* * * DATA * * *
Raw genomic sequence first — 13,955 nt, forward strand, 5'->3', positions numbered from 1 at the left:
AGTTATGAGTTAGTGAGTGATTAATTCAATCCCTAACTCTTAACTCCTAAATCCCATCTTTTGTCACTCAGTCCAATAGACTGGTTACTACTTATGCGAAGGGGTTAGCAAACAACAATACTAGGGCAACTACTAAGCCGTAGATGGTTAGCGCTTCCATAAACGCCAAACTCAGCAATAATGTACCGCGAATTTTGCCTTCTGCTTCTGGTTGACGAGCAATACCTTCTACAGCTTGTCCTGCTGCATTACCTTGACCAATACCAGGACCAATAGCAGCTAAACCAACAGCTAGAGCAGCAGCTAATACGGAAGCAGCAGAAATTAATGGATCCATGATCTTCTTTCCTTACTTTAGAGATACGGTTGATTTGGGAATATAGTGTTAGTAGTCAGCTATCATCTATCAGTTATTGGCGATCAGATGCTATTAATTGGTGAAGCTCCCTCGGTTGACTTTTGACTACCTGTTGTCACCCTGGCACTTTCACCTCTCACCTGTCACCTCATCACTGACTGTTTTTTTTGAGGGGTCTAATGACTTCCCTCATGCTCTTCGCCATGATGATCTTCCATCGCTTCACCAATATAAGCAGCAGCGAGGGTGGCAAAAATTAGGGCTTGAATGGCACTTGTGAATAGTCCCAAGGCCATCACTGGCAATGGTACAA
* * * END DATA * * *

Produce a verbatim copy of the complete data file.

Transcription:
Raw genomic sequence first — 13,955 nt, forward strand, 5'->3', positions numbered from 1 at the left:
AGTTATGAGTTAGTGAGTGATTAATTCAATCCCTAACTCTTAACTCCTAAATCCCATCTTTTGTCACTCAGTCCAATAGACTGGTTACTACTTATGCGAAGGGGTTAGCAAACAACAATACTAGGGCAACTACTAAGCCGTAGATGGTTAGCGCTTCCATAAACGCCAAACTCAGCAATAATGTACCGCGAATTTTGCCTTCTGCTTCTGGTTGACGAGCAATACCTTCTACAGCTTGTCCTGCTGCATTACCTTGACCAATACCAGGACCAATAGCAGCTAAACCAACAGCTAGAGCAGCAGCTAATACGGAAGCAGCAGAAATTAATGGATCCATGATCTTCTTTCCTTACTTTAGAGATACGGTTGATTTGGGAATATAGTGTTAGTAGTCAGCTATCATCTATCAGTTATTGGCGATCAGATGCTATTAATTGGTGAAGCTCCCTCGGTTGACTTTTGACTACCTGTTGTCACCCTGGCACTTTCACCTCTCACCTGTCACCTCATCACTGACTGTTTTTTTTGAGGGGTCTAATGACTTCCCTCATGCTCTTCGCCATGATGATCTTCCATCGCTTCACCAATATAAGCAGCAGCGAGGGTGGCAAAAATTAGGGCTTGAATGGCACTTGTGAATAGTCCCAAGGCCATCACTGGCAATGGTACAA